It is an incredible thing that God does not judge us by the sins of our youth or the transgressions of our pasts, but remembers us according to God’s steadfast love. As we prepare to take steps into a new week, let us give thanks to the God whose love is beyond all things, to the God who remembers us for who we truly are, to the God whose table is always open.

Interrupted Salvation – Sermon on Mark 5.21-43

Mark 5.21-43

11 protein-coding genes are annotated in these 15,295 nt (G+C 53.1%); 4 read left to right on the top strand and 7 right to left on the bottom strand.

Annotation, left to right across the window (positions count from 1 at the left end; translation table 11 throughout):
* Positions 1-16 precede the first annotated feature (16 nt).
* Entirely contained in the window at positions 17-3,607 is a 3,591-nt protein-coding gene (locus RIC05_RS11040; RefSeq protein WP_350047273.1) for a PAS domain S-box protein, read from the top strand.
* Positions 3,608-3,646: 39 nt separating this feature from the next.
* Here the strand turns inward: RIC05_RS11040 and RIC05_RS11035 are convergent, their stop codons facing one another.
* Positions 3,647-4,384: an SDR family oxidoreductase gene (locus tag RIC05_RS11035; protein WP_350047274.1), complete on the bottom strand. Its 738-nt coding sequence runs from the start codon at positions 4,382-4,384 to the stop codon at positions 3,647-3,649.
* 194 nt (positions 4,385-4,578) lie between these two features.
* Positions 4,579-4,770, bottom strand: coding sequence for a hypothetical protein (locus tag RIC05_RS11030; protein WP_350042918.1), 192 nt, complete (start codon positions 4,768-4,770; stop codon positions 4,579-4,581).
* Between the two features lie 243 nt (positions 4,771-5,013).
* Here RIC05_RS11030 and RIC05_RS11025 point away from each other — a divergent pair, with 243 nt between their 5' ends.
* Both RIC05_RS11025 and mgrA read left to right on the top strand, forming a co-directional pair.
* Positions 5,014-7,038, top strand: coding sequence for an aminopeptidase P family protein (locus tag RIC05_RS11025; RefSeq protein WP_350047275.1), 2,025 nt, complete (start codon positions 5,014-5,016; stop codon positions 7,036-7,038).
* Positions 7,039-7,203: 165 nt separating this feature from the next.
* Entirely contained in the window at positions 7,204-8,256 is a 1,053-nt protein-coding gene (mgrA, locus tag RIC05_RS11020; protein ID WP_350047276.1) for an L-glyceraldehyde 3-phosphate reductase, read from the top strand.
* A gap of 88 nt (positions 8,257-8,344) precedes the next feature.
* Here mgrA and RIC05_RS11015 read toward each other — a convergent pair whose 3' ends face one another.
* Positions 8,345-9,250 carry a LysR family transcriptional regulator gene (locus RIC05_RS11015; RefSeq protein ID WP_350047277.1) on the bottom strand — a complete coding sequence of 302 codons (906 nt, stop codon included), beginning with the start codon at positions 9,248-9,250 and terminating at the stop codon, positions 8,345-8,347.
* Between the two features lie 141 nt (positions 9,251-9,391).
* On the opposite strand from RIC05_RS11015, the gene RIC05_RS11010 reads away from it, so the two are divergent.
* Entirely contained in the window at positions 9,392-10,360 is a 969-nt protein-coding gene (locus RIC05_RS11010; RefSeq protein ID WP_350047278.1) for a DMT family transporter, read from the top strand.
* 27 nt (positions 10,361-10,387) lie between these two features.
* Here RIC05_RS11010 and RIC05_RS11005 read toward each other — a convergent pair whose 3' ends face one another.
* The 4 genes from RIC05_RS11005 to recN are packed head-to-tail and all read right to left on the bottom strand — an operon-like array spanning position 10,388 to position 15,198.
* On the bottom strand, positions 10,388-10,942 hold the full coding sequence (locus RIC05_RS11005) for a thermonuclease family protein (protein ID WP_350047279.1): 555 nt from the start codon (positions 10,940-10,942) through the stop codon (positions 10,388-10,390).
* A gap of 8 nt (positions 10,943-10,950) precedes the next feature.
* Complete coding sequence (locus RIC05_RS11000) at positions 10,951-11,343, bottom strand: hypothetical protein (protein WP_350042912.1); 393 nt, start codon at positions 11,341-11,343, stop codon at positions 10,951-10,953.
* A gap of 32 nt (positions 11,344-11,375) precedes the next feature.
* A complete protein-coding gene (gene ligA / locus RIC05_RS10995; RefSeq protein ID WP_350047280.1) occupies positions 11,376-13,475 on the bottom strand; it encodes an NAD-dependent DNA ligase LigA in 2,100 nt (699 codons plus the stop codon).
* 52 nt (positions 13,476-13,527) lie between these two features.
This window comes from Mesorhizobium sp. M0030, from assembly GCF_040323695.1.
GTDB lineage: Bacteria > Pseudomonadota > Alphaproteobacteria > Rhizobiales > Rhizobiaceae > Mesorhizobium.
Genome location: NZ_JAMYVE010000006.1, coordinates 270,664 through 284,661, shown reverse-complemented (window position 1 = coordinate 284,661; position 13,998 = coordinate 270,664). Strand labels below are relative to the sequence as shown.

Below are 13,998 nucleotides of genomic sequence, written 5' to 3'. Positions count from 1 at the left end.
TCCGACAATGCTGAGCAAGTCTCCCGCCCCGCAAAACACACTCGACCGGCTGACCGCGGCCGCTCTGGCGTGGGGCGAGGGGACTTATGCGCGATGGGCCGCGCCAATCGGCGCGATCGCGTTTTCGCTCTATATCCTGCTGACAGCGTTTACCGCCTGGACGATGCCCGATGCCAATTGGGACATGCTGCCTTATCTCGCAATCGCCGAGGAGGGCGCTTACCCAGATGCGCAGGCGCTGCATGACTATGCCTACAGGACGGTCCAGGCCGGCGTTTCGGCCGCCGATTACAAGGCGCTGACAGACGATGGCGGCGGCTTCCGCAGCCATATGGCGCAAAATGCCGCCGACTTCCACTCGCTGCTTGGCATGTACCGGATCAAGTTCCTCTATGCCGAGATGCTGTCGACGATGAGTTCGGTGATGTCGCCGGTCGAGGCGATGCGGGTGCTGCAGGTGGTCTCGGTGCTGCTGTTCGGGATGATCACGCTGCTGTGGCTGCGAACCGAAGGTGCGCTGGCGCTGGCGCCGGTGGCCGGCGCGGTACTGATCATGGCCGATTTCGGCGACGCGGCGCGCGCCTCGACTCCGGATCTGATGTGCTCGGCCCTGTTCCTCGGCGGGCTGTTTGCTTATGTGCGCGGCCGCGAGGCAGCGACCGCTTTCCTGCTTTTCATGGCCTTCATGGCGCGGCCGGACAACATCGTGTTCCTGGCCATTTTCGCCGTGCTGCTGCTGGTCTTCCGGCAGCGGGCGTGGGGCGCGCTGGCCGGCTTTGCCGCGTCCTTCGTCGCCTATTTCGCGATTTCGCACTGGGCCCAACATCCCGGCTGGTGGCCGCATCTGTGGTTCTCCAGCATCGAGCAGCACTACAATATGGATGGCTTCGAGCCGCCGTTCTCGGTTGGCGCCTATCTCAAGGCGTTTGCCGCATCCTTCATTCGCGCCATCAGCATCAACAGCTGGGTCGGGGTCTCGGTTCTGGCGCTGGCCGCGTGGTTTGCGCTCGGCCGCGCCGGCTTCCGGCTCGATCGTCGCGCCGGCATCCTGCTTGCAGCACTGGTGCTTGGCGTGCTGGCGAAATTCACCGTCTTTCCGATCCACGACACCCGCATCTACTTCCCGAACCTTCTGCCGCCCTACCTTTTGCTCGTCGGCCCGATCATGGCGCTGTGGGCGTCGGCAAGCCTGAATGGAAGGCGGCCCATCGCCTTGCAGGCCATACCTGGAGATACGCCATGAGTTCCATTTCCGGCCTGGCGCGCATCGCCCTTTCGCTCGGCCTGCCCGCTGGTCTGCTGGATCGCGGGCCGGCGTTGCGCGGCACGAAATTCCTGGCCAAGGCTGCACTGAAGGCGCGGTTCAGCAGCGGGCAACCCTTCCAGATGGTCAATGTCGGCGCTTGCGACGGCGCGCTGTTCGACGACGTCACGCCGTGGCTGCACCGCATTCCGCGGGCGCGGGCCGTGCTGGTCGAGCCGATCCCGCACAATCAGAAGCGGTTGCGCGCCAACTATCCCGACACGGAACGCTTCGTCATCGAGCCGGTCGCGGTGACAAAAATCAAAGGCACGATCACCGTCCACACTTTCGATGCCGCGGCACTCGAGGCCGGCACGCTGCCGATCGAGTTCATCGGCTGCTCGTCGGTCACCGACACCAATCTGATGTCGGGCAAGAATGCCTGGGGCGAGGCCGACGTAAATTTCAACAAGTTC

When Jesus had crossed again in the boat to the other side, a great crowd gathered around him; and he was by the sea. Then one of the leaders of the synagogue named Jairus came and, when he saw him, fell at his feet and begged him repeatedly, “My little daughter is at the point of death. Come and lay your hands on her, so that she may be made well, and live.” So he went with him. And a large crowd followed him and pressed in on him. Now there was a women who had been suffering from hemorrhages for twelve years. She had endured much under many physicians, and had spent all that she had; and she was no better, but rather grew worse. She had heard about Jesus, and came up behind him in the crowd and touched his cloak, for she said, “If I but touch his clothes, I will be made well.” Immediately her hemorrhage stopped; and she felt in her body that she was healed of her disease. Immediately aware that power had gone forth from him, Jesus turned about in the crowd and said, “Who touched my clothes?” And his disciples said to him, “You see the crowd pressing in on you; how can you say, ‘Who touched me?’” He looked all around to see who had done it. But the woman, knowing what had happened to her, came in fear and trembling, fell down before him, and told him the whole truth. He said to her, “Daughter, your faith has made you well; go in peace, and be healed of your disease.” While he was still speaking, some people came from the leader’s house to say, “Your daughter is dead. Why trouble the teacher any further?” But overhearing what they said, Jesus said to the leader of the synagogue, “Do not fear, only believe.” He allowed no one to follow him except Peter, James, and John, the brother of James. When they came to the house of the leader of the synagogue, he saw a commotion, people weeping and wailing loudly. When he had entered, he said to them, “Why do you make a commotion and weep? The child is not dead but sleeping.” And they laughed at him. Then he put them all outside, and took the child’s father and mother and those who were with him, and went in where the child was. He took her by the hand and said to her, “Talitha cum,” which means, “Little girl, get up!” And immediately the girl got up and began to walk about (she was twelve years of age). At this they were overcome with amazement. He strictly ordered them that no one should know this, and told them to give her something to eat.